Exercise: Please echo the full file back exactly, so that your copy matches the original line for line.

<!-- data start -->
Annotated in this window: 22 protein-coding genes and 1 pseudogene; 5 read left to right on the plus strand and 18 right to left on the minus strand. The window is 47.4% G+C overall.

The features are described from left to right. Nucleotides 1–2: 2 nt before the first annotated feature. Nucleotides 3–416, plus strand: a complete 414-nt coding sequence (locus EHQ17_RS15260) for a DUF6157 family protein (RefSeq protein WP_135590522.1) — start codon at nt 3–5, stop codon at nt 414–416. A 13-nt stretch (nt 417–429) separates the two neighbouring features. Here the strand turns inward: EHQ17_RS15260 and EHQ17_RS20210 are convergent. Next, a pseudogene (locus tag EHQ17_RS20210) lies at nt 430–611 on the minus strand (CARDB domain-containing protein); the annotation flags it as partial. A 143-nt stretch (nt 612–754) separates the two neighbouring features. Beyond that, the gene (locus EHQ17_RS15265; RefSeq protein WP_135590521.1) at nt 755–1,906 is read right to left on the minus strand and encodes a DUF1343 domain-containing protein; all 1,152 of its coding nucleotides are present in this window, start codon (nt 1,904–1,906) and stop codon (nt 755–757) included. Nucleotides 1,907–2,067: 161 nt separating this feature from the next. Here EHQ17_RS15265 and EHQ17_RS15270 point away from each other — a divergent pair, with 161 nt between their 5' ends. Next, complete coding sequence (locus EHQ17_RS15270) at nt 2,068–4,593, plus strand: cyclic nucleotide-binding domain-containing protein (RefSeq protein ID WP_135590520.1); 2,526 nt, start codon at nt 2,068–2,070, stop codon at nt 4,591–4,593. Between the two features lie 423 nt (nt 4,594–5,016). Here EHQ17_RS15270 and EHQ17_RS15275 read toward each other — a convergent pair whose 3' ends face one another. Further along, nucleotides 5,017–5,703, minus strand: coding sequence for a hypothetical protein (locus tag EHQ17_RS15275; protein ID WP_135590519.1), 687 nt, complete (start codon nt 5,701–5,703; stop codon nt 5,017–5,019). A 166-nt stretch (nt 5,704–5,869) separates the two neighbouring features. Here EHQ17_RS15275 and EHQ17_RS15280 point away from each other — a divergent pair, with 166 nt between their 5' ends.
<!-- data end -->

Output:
Annotated in this window: 22 protein-coding genes and 1 pseudogene; 5 read left to right on the plus strand and 18 right to left on the minus strand. The window is 47.4% G+C overall.

The features are described from left to right. Nucleotides 1–2: 2 nt before the first annotated feature. Nucleotides 3–416, plus strand: a complete 414-nt coding sequence (locus EHQ17_RS15260) for a DUF6157 family protein (RefSeq protein WP_135590522.1) — start codon at nt 3–5, stop codon at nt 414–416. A 13-nt stretch (nt 417–429) separates the two neighbouring features. Here the strand turns inward: EHQ17_RS15260 and EHQ17_RS20210 are convergent. Next, a pseudogene (locus tag EHQ17_RS20210) lies at nt 430–611 on the minus strand (CARDB domain-containing protein); the annotation flags it as partial. A 143-nt stretch (nt 612–754) separates the two neighbouring features. Beyond that, the gene (locus EHQ17_RS15265; RefSeq protein WP_135590521.1) at nt 755–1,906 is read right to left on the minus strand and encodes a DUF1343 domain-containing protein; all 1,152 of its coding nucleotides are present in this window, start codon (nt 1,904–1,906) and stop codon (nt 755–757) included. Nucleotides 1,907–2,067: 161 nt separating this feature from the next. Here EHQ17_RS15265 and EHQ17_RS15270 point away from each other — a divergent pair, with 161 nt between their 5' ends. Next, complete coding sequence (locus EHQ17_RS15270) at nt 2,068–4,593, plus strand: cyclic nucleotide-binding domain-containing protein (RefSeq protein ID WP_135590520.1); 2,526 nt, start codon at nt 2,068–2,070, stop codon at nt 4,591–4,593. Between the two features lie 423 nt (nt 4,594–5,016). Here EHQ17_RS15270 and EHQ17_RS15275 read toward each other — a convergent pair whose 3' ends face one another. Further along, nucleotides 5,017–5,703, minus strand: coding sequence for a hypothetical protein (locus tag EHQ17_RS15275; protein ID WP_135590519.1), 687 nt, complete (start codon nt 5,701–5,703; stop codon nt 5,017–5,019). A 166-nt stretch (nt 5,704–5,869) separates the two neighbouring features. Here EHQ17_RS15275 and EHQ17_RS15280 point away from each other — a divergent pair, with 166 nt between their 5' ends.